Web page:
Book Summary: Keep Going by Austin Kleon

The Book in Three Sentences

Austin Kleon’s previous books, Steal Like an Artist and Show Your Work, taught you how to be more creative by embracing other people’s influences and how to become known. By following ten rules, Keep Going teaches you how to stay creative and focused for the rest of your life. Keep Going is extremely short which makes it easy to read for the first time and easy to re-read for the umpteenth time too.

Keep Going Summary

I Write This Book Because I Needed to Read It

Being an artist doesn’t become easier over time. This book is about ten things that helped Kleon to keep going.

Chapter 1: Everyday Is Groundhog Day

There’s no such thing as a heroic journey. Being an artist feels like doing the same thing over and over again. The creative life isn’t linear, it’s a loop because you come back to the same point after each project. Regardless of what you do, you never arrive at a destination.

Rely on a daily routine because it gives you guidance when you’re lost. There’s no perfect routine, you have to establish your own. A routine doesn’t restrict your freedom, it gives you freedom.

Make lists, they bring order to the chaos. No day will be exactly as you planned, but making it to the end of the day means that you can focus on tomorrow.

Chapter 2: Build a Bliss Station

Creativity is about connection (connection to others) and disconnection (disconnection from the world). Silence and solitude are important in our hyper-connected world. Build a “bliss station”, this is a room where you disconnect from the world and you’re creative. It’s a where and a when. Build a routine around it.

Don’t wake up to the news, they can wait. The early morning is a moment for work and creativity, don’t give it up to watch a chaotic world. Instead of looking at your phone first thing in the morning, go to your bliss station, eat breakfast, do exercise, walk, run, listen to music, play with your kids, or meditate.

Airplanes are great places to get work done. Replicate that experience by using airplane mode. Use this moment to reconnect with yourself or your work.

Learn to say no. Decline invitations. The cure to FOMO (the fear of missing out) is JOMO (the joy of missing out).

Chapter 3: Forget the Noun, Do the Verb

You can’t have the job title (the noun) without the work (the verb). Be careful with job titles, they can restrict your work. If you call yourself a painter, maybe you’ll avoid writing. Don’t wait for someone to give you a title and do the work. Do the work anyway. When you get the noun, keep doing the verb. Job titles aren’t for you, they’re for others.

Look for new and unfamiliar tools. Make bad art intentionally. It can be fun. Hang out with your kids more, and Play with them. Have toys of your own.

Chapter 4: Make Gifts

Your hobby doesn’t have to be your side hustle. Money doesn’t have to be involved. As soon as you turn something you love into a job, you might hate it. If you decide to do it anyway, keep a part to yourself. Money can ruin your creative endeavors, and so is using internet metrics (views, followers, likes, subscribers, shares, reblogs, visits, and so on). These metrics can be used to decide what to work on next. Don’t. What you enjoy making isn’t usually an online hit. Ignore the numbers, at least every once in a while. When you ignore quantity, you can focus on quality.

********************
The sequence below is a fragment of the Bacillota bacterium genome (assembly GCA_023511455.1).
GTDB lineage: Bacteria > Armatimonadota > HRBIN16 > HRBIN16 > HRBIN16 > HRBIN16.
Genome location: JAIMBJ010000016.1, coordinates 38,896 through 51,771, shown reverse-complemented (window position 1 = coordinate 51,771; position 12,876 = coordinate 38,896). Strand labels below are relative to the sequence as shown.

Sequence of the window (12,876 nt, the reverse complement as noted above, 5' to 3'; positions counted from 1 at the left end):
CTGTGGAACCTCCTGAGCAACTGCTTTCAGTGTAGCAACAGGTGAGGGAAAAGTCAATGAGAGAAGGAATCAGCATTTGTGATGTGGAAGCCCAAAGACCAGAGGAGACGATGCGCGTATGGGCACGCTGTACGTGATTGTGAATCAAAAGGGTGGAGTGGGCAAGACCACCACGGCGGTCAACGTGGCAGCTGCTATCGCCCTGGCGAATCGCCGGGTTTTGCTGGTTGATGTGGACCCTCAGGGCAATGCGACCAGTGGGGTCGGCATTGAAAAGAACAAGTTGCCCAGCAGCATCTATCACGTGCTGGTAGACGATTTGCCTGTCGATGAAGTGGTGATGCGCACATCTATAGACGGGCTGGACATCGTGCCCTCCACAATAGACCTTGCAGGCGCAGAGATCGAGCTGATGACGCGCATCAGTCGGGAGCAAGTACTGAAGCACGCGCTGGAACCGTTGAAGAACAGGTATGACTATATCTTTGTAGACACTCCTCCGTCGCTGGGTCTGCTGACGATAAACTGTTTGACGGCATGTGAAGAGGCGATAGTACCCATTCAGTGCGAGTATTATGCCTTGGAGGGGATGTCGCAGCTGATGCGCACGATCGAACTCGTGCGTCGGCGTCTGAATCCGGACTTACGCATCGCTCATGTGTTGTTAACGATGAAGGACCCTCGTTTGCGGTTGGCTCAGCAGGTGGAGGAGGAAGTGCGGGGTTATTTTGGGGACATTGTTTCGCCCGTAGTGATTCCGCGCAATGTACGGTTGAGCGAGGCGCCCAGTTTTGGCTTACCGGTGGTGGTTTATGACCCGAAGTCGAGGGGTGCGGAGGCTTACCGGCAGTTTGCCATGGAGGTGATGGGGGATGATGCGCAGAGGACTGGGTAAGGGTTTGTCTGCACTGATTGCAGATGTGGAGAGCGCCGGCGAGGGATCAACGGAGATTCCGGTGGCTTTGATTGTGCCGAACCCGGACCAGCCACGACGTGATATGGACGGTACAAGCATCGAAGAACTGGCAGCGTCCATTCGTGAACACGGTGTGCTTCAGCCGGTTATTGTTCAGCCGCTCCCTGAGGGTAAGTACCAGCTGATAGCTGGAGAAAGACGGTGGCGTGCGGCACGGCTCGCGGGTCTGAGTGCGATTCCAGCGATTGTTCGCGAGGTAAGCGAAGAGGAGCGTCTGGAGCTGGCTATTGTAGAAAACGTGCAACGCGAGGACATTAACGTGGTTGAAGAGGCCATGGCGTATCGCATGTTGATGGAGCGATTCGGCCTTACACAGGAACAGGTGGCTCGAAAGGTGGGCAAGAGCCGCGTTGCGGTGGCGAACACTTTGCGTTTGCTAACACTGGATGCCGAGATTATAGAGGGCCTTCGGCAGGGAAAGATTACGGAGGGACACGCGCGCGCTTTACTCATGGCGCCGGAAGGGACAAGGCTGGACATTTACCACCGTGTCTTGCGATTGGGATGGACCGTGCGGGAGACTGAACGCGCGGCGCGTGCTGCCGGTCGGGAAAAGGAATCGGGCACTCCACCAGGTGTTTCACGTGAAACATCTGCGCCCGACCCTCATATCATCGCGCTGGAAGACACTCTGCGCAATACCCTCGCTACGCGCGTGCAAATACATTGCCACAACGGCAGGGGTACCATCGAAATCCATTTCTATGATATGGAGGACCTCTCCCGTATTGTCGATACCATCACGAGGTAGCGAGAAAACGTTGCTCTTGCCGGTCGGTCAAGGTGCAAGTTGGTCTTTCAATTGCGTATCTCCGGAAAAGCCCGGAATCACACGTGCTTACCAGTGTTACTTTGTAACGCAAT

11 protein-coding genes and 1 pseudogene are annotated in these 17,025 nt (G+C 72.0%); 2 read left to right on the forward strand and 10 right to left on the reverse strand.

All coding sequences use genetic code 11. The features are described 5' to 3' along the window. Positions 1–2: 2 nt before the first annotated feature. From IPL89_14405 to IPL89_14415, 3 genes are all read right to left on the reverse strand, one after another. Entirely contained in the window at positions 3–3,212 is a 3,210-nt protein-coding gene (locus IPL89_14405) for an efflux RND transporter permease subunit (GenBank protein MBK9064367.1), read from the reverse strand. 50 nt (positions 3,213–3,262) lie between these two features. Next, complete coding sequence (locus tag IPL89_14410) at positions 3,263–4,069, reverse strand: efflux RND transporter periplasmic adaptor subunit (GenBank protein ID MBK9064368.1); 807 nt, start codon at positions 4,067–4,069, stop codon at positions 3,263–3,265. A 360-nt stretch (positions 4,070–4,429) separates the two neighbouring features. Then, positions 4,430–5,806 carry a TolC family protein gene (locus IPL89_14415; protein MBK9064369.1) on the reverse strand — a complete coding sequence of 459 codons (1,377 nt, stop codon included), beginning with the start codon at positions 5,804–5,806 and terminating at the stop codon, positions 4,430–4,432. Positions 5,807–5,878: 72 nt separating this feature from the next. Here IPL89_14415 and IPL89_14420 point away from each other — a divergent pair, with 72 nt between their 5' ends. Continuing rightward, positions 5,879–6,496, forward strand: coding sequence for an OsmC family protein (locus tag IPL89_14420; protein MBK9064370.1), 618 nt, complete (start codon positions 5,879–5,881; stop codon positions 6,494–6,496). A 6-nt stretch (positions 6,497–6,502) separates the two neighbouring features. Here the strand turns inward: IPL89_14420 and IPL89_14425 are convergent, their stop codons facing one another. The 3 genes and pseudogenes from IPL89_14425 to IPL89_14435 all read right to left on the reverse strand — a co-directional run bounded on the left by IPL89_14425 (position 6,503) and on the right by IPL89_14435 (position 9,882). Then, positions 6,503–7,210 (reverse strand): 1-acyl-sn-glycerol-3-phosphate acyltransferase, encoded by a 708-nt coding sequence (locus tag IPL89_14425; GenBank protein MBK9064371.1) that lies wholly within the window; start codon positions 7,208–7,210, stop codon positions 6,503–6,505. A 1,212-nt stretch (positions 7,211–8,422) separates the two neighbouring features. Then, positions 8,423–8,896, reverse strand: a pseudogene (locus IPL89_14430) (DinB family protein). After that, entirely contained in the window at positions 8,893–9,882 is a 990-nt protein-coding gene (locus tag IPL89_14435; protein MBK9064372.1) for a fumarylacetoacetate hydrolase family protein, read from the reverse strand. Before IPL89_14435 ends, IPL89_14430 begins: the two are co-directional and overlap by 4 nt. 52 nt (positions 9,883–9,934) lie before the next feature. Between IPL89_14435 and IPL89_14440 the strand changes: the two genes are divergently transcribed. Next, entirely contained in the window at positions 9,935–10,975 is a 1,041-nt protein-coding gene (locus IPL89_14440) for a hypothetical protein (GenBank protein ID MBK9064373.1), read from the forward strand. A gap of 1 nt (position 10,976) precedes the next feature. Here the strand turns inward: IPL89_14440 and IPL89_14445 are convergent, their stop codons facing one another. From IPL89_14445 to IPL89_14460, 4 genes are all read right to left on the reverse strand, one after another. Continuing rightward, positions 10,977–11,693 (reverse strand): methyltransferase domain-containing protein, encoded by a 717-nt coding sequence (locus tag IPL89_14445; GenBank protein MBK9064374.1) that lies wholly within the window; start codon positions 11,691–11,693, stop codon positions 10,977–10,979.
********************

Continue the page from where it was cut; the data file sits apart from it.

You have your own definition of success.

When you feel lost, make gifts. Do something special for a special someone.

Chapter 5: The Ordinary + Extra Attention: The Extraordinary

Your creative life doesn’t depend on where you live, your equipment, or your day job. Anyone can do extraordinary work. Slow down, meditate, and draw. Drawing is great because it helps you observe and focus. Your attention is important. Everyone and everything wants to steal it from you.

Chapter 6: Slay the Art Monsters

Terrible people are more than capable to create beautiful art, but you don’t have to be terrible to do it. If your art adds misery to the world, stop doing it.

Chapter 7: You Are Allowed to Change Your Mind

We’re afraid to change our minds because we fear that others might judge us or see us as weak. Being uncertain is part of being an artist. Doing it on the internet is risky, but you can always do it somewhere else (such as in your journal, studio, or bliss station).

Interact with people that don’t share your point of view. This is how we think, learn, and trade ideas. This gives you the opportunity to change. Read old books.

Chapter 8: When in Doubt, Tidy Up

Your studio should be a mess. Not an accidental mess, but an intentional one. Creativity and productivity are not the same. You can be your most creative when you’re being the least productive. Plan and prepare your tools before working. Tidying is too stressful when you’re worried about the results.

Sleep to tidy up your brain. Take naps. Creative work shouldn’t vandalize, it should repair.

Chapter 9: Demons Hate Fresh Air

Walk. A lot can be solved by walking. Walking is good for your body, spirit, and mind. You can release inner and outer demos (corporations, politicians, marketers) by going out and walking, we see the world for what it really is. 

Chapter 10: Plant Your Garden

Nature is cyclical, learn from it. From an early age, we’re taught everything is supposed to improve all the time. That’s not how the universe works. Like nature, humans have their own cycles and seasons. Keep working and keep going.

Further Reading

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